Despite an epically bad week for nuclear power, with Toshiba scuttling its U.S.-based Westinghouse unit into bankruptcy rather than being dragged down with it, a Bloomberg editorial is pointing to climate change as a case for keeping reactors running.
Bloomberg—one of the most attentive of major financial media to the persuasive economics of renewable energy and the dangers of climate change—argues that “public subsidies that benefit the nuclear industry are justified” by their contribution to lowering the United States’ greenhouse gas emissions.
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“Last week’s bankruptcy of Westinghouse Electric Co. is yet more evidence, if anyone needed any, that the economics of nuclear power are not good,” Bloomberg concedes. “Like coal, nuclear energy can’t compete against cheap natural gas and ever-cheaper renewables. Unlike coal, however, nuclear energy is a crucial tool in the fight against climate change.”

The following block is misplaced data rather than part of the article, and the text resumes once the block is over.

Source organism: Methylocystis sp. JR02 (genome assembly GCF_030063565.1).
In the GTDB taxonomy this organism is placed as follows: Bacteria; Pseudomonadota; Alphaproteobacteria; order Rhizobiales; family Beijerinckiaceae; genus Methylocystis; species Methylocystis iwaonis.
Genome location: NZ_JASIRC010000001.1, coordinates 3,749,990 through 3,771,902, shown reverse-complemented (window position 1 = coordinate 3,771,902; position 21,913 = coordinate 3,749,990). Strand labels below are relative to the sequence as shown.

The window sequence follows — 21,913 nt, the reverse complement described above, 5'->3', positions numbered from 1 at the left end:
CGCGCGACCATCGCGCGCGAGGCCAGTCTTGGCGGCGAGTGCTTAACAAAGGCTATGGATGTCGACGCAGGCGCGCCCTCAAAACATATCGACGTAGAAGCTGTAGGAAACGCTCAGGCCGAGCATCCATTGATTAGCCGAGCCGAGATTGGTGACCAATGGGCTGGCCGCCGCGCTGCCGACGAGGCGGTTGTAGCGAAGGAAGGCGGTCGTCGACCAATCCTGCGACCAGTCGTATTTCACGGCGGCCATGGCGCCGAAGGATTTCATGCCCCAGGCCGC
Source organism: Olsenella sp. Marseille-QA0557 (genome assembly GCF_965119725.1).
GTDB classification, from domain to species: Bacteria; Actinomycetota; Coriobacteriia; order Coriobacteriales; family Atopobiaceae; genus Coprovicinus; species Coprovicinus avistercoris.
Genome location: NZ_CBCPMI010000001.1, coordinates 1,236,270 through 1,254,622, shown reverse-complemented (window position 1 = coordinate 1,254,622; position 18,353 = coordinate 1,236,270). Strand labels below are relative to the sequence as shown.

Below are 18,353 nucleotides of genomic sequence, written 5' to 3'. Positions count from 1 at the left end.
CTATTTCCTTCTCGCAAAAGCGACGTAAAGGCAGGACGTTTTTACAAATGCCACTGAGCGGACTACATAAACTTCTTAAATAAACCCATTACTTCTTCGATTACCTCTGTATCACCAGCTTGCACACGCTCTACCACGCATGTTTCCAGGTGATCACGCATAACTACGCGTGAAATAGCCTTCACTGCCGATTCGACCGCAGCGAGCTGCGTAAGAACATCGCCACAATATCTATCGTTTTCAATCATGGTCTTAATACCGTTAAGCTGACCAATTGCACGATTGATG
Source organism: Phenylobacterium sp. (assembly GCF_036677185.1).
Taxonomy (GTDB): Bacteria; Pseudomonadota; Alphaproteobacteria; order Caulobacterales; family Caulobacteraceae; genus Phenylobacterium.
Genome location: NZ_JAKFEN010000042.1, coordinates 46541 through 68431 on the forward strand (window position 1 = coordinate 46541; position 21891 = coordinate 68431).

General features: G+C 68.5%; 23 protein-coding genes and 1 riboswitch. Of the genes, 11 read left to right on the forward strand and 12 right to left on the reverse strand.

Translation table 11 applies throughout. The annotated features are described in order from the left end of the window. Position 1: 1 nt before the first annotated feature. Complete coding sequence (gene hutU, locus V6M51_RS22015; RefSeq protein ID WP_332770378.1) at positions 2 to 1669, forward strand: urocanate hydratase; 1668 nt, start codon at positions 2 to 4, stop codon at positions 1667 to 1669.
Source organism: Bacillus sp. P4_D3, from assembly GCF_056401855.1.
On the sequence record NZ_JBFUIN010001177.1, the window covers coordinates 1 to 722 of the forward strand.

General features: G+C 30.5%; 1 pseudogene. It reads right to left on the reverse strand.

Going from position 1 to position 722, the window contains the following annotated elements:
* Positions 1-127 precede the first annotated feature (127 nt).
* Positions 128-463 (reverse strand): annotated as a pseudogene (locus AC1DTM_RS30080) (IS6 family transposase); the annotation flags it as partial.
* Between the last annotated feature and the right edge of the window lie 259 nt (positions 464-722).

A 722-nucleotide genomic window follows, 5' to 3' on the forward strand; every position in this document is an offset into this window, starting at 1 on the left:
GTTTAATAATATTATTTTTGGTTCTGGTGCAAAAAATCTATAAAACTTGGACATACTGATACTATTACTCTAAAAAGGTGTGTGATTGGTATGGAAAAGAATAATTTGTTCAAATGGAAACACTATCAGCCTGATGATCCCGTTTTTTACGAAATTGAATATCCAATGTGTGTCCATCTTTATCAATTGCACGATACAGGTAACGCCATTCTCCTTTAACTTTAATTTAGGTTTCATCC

“There are 99 reactors in the U.S., and nuclear still provides one-fifth of America’s electric power,” the editorial reasons. “When nuclear plants close, their output is largely replaced with coal and natural gas. That’s a backward step, not only for climate, but also for public health.”
Until the United States enacts a carbon tax, or new “smaller, cheaper reactors are perfected”—or not—“climate change is happening now, and nuclear has already proved to be a reliable source of clean power,” Bloomberg’s editors conclude. It’s only prudent for the government to support the latter as a way of fighting the former.”